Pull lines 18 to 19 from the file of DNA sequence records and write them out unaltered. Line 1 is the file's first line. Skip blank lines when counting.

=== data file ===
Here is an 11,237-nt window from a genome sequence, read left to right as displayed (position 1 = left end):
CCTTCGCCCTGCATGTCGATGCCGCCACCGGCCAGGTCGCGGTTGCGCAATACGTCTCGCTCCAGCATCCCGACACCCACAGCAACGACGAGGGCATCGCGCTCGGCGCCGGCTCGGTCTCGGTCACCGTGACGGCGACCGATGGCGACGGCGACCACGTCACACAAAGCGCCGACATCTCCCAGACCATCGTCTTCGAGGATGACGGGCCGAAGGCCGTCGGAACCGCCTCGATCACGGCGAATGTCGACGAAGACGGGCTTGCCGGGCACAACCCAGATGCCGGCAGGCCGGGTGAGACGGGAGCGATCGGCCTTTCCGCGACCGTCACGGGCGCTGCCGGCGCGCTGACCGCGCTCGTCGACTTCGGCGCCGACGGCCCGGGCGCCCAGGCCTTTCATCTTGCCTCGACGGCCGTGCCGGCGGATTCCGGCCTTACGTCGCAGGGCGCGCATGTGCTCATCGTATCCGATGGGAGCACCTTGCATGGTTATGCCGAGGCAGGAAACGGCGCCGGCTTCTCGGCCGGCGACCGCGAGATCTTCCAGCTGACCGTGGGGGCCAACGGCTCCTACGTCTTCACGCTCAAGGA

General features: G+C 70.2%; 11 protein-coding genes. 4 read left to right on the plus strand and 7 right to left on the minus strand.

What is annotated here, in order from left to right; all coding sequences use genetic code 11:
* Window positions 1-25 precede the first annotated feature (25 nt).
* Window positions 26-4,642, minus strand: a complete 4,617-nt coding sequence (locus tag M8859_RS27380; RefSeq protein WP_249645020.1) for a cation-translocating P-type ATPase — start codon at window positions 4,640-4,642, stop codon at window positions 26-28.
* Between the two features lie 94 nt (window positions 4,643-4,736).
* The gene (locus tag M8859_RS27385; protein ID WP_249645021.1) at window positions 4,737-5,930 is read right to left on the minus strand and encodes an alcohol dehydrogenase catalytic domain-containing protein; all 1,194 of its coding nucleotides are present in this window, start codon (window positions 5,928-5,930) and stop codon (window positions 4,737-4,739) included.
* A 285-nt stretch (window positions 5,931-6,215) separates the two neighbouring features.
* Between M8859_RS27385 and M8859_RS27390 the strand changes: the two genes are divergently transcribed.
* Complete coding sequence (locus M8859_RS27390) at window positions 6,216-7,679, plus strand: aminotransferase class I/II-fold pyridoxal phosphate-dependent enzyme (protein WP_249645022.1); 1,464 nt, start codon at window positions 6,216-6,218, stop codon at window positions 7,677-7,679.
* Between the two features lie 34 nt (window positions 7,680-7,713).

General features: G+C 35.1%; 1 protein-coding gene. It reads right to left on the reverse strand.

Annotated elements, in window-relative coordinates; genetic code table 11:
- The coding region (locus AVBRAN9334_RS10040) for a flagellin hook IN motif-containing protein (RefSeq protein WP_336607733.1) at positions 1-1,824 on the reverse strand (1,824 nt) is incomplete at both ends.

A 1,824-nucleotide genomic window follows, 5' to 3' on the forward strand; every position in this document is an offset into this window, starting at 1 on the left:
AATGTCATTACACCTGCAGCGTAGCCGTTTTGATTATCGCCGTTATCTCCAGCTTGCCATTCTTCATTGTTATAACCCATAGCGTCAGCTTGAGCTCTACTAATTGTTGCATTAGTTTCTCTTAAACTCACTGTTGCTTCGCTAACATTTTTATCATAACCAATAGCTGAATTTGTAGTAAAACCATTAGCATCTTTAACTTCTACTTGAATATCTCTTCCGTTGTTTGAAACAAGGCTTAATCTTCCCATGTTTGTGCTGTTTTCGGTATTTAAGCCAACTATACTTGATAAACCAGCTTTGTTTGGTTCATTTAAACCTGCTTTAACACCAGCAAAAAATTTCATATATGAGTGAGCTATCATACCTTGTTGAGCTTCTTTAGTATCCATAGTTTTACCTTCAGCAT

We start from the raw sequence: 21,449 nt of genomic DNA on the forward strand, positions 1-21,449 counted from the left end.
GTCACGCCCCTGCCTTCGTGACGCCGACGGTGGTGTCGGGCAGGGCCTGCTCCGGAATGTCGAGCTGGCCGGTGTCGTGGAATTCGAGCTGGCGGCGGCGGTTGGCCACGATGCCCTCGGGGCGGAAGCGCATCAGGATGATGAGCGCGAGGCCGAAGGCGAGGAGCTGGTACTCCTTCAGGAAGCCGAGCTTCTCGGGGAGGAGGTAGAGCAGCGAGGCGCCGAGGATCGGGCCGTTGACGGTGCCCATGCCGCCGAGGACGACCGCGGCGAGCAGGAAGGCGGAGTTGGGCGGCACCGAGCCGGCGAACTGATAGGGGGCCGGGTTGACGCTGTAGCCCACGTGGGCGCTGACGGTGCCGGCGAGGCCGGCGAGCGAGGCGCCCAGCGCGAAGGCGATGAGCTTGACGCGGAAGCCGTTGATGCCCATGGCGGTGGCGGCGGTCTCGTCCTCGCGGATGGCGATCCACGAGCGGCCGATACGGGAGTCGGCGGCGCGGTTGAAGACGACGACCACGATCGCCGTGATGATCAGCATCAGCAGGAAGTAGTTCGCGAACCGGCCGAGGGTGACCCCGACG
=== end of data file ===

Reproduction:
We start from the raw sequence: 21,449 nt of genomic DNA on the forward strand, positions 1-21,449 counted from the left end.
GTCACGCCCCTGCCTTCGTGACGCCGACGGTGGTGTCGGGCAGGGCCTGCTCCGGAATGTCGAGCTGGCCGGTGTCGTGGAATTCGAGCTGGCGGCGGCGGTTGGCCACGATGCCCTCGGGGCGGAAGCGCATCAGGATGATGAGCGCGAGGCCGAAGGCGAGGAGCTGGTACTCCTTCAGGAAGCCGAGCTTCTCGGGGAGGAGGTAGAGCAGCGAGGCGCCGAGGATCGGGCCGTTGACGGTGCCCATGCCGCCGAGGACGACCGCGGCGAGCAGGAAGGCGGAGTTGGGCGGCACCGAGCCGGCGAACTGATAGGGGGCCGGGTTGACGCTGTAGCCCACGTGGGCGCTGACGGTGCCGGCGAGGCCGGCGAGCGAGGCGCCCAGCGCGAAGGCGATGAGCTTGACGCGGAAGCCGTTGATGCCCATGGCGGTGGCGGCGGTCTCGTCCTCGCGGATGGCGATCCACGAGCGGCCGATACGGGAGTCGGCGGCGCGGTTGAAGACGACGACCACGATCGCCGTGATGATCAGCATCAGCAGGAAGTAGTTCGCGAACCGGCCGAGGGTGACCCCGACG